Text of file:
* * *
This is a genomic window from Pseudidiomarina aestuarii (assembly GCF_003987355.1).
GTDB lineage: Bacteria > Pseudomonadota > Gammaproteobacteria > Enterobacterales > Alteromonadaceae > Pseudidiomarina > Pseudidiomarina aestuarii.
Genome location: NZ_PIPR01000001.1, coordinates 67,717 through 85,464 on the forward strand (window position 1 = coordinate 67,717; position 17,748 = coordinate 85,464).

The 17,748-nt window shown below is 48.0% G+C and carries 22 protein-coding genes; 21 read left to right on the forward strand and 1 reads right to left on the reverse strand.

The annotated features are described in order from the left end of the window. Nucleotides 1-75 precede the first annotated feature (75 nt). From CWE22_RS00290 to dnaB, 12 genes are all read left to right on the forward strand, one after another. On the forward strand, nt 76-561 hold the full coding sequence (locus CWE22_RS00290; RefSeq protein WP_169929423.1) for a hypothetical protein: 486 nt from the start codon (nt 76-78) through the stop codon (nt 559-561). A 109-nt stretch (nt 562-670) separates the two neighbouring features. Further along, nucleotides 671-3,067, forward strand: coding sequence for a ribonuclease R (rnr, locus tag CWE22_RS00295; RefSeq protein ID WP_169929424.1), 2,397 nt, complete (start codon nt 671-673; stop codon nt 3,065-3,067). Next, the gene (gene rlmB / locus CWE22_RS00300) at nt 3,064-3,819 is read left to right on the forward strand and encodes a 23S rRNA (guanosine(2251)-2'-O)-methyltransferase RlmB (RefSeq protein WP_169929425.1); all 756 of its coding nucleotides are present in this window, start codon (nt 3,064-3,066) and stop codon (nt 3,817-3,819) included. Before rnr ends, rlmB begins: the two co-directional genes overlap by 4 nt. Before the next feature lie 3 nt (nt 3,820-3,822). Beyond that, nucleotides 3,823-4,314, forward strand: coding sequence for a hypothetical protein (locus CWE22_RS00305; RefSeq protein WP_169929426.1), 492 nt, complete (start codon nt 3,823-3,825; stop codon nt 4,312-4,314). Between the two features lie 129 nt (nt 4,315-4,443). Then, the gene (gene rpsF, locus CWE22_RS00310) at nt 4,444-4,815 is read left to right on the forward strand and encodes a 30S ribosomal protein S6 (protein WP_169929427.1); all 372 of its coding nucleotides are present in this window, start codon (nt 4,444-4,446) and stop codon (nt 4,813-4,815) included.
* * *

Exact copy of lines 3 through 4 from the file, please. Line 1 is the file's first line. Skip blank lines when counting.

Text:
Genome location: NZ_PIPR01000001.1, coordinates 67,717 through 85,464 on the forward strand (window position 1 = coordinate 67,717; position 17,748 = coordinate 85,464).

The 17,748-nt window shown below is 48.0% G+C and carries 22 protein-coding genes; 21 read left to right on the forward strand and 1 reads right to left on the reverse strand.